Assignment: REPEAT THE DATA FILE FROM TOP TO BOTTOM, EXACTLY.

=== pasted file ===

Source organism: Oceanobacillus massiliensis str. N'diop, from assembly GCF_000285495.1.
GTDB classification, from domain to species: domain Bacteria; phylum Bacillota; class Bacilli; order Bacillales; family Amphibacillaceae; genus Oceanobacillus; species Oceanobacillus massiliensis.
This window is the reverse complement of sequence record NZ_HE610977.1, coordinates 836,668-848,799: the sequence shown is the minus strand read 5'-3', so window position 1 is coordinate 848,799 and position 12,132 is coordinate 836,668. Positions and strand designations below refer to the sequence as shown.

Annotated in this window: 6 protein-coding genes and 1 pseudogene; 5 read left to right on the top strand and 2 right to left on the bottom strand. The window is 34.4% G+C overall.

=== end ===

Source organism: Oceanobacillus massiliensis str. N'diop, from assembly GCF_000285495.1.
GTDB classification, from domain to species: domain Bacteria; phylum Bacillota; class Bacilli; order Bacillales; family Amphibacillaceae; genus Oceanobacillus; species Oceanobacillus massiliensis.
This window is the reverse complement of sequence record NZ_HE610977.1, coordinates 836,668-848,799: the sequence shown is the minus strand read 5'-3', so window position 1 is coordinate 848,799 and position 12,132 is coordinate 836,668. Positions and strand designations below refer to the sequence as shown.

Annotated in this window: 6 protein-coding genes and 1 pseudogene; 5 read left to right on the top strand and 2 right to left on the bottom strand. The window is 34.4% G+C overall.